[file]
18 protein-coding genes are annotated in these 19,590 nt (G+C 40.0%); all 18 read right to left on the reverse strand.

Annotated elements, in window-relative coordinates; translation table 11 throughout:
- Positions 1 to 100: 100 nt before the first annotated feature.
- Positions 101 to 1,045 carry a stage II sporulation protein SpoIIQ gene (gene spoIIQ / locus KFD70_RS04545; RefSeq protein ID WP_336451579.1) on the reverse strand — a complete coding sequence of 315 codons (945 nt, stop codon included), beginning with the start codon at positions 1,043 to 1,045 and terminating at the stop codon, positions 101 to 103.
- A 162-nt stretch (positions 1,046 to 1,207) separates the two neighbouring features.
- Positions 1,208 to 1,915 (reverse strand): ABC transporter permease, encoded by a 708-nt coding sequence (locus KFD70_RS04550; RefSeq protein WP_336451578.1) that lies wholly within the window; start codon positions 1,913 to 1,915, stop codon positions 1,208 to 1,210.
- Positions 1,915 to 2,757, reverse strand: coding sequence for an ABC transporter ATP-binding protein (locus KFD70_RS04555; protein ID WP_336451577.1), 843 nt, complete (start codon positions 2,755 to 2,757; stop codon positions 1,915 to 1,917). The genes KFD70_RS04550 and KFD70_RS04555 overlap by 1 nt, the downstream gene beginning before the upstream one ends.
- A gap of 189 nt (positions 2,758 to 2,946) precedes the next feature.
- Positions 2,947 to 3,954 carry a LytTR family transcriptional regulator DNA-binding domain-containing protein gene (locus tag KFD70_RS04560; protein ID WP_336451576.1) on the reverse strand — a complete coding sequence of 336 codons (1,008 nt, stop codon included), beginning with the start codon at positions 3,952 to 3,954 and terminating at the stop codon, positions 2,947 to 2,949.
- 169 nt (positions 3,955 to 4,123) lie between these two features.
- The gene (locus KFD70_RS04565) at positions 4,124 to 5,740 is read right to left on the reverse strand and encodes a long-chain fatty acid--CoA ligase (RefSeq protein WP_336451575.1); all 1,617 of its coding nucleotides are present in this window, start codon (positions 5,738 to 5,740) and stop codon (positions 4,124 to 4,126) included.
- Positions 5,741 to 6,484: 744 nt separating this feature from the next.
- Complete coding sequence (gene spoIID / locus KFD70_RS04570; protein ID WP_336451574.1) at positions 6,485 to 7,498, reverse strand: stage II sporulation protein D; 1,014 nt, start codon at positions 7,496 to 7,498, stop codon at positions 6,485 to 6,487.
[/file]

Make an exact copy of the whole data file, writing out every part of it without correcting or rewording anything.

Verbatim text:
18 protein-coding genes are annotated in these 19,590 nt (G+C 40.0%); all 18 read right to left on the reverse strand.

Annotated elements, in window-relative coordinates; translation table 11 throughout:
- Positions 1 to 100: 100 nt before the first annotated feature.
- Positions 101 to 1,045 carry a stage II sporulation protein SpoIIQ gene (gene spoIIQ / locus KFD70_RS04545; RefSeq protein ID WP_336451579.1) on the reverse strand — a complete coding sequence of 315 codons (945 nt, stop codon included), beginning with the start codon at positions 1,043 to 1,045 and terminating at the stop codon, positions 101 to 103.
- A 162-nt stretch (positions 1,046 to 1,207) separates the two neighbouring features.
- Positions 1,208 to 1,915 (reverse strand): ABC transporter permease, encoded by a 708-nt coding sequence (locus KFD70_RS04550; RefSeq protein WP_336451578.1) that lies wholly within the window; start codon positions 1,913 to 1,915, stop codon positions 1,208 to 1,210.
- Positions 1,915 to 2,757, reverse strand: coding sequence for an ABC transporter ATP-binding protein (locus KFD70_RS04555; protein ID WP_336451577.1), 843 nt, complete (start codon positions 2,755 to 2,757; stop codon positions 1,915 to 1,917). The genes KFD70_RS04550 and KFD70_RS04555 overlap by 1 nt, the downstream gene beginning before the upstream one ends.
- A gap of 189 nt (positions 2,758 to 2,946) precedes the next feature.
- Positions 2,947 to 3,954 carry a LytTR family transcriptional regulator DNA-binding domain-containing protein gene (locus tag KFD70_RS04560; protein ID WP_336451576.1) on the reverse strand — a complete coding sequence of 336 codons (1,008 nt, stop codon included), beginning with the start codon at positions 3,952 to 3,954 and terminating at the stop codon, positions 2,947 to 2,949.
- 169 nt (positions 3,955 to 4,123) lie between these two features.
- The gene (locus KFD70_RS04565) at positions 4,124 to 5,740 is read right to left on the reverse strand and encodes a long-chain fatty acid--CoA ligase (RefSeq protein WP_336451575.1); all 1,617 of its coding nucleotides are present in this window, start codon (positions 5,738 to 5,740) and stop codon (positions 4,124 to 4,126) included.
- Positions 5,741 to 6,484: 744 nt separating this feature from the next.
- Complete coding sequence (gene spoIID / locus KFD70_RS04570; protein ID WP_336451574.1) at positions 6,485 to 7,498, reverse strand: stage II sporulation protein D; 1,014 nt, start codon at positions 7,496 to 7,498, stop codon at positions 6,485 to 6,487.